The Ask Date Con 0
We have all seen them.
Planes dragging banners with marriage proposals over sports palaces, elaborate invitations on AFV, and the like.
I probably would not have realized this, having been on the other side of the asking-girls-out divide, but Emily Hoeven raises an excellent point–there is a sadistic, manipulative element in the showiness. She writes of prom dates:
Sometimes huge crowds form a circle around a couple, cheering the boy on as he asks his special girl to the dance. While this group effort is encouraging, it also puts the couple in a very difficult position. Should the girl want to refuse the boy’s offer, she would have to do so in front of a large group of people.
This is nothing but public humiliation in its purest form, and it leaves the girl with few options: say yes or be viewed as coldhearted. That is not really fair, because the girl should have the option to say no. The boy should have the right to be turned down without a crowd as a witness. And both of them should be able to go to a dance with someone who really wants to be with them instead of someone who said yes under pressure.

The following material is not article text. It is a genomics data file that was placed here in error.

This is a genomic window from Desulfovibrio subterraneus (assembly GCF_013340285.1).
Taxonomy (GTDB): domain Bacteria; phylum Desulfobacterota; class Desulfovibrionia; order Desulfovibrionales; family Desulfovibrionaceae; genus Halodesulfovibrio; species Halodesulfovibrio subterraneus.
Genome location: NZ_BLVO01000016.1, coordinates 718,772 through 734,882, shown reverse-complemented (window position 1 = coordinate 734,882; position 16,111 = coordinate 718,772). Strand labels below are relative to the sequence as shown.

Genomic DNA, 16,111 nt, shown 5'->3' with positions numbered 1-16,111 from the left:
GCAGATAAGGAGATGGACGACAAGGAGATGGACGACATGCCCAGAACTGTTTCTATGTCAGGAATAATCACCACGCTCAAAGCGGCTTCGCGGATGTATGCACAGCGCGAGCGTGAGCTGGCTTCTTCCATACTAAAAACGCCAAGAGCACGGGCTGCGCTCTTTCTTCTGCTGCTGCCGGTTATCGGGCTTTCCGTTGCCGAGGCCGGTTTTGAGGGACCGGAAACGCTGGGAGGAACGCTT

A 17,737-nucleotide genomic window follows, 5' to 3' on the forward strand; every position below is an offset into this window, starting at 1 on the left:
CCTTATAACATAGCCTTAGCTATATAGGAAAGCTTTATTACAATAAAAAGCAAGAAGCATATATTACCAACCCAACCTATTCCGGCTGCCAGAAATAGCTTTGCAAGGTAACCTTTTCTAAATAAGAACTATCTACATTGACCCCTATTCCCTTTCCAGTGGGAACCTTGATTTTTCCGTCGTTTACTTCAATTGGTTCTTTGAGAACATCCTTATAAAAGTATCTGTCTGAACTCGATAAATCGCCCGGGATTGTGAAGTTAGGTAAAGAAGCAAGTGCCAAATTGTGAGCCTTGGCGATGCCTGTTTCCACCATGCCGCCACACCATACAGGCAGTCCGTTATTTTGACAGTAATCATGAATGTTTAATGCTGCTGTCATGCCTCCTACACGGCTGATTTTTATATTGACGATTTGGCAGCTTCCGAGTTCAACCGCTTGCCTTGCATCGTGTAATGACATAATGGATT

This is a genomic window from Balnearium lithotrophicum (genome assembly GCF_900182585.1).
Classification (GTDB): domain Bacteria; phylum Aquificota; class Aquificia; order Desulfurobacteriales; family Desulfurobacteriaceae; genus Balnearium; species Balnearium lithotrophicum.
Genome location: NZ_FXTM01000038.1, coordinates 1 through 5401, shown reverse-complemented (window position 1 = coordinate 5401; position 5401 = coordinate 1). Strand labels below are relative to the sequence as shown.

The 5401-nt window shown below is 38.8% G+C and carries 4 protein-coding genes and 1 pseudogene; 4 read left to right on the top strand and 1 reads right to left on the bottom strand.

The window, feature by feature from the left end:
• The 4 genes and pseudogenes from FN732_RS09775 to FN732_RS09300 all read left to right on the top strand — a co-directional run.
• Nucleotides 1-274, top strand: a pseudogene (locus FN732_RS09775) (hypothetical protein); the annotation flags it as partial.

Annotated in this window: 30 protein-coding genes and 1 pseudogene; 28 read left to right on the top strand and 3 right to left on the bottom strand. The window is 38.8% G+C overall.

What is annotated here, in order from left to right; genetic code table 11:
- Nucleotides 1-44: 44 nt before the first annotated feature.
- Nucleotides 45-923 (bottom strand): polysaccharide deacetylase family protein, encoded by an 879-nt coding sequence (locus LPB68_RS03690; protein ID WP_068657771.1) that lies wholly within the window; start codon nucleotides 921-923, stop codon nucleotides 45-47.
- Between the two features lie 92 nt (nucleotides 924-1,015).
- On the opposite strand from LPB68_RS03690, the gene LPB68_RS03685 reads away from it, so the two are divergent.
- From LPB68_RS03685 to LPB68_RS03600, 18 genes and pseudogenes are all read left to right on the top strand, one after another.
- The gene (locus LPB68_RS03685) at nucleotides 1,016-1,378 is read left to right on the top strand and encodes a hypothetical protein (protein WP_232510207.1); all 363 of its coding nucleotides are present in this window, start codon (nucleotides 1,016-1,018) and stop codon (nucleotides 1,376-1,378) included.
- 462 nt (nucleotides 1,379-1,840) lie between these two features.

Many years ago, Second Son acted in community theatre. After the last performance of one of his plays, the director ostentatiously proposed to one of the actors, on stage, before the audience, after the curtain calls.
She accepted on stage.
Second Son told me that afterwards, in the green room, she ripped her now-ex fiance a new one.
They did, eventually, get married, but it took him six months to recover the ground that he lost with that one ostentatious gesture.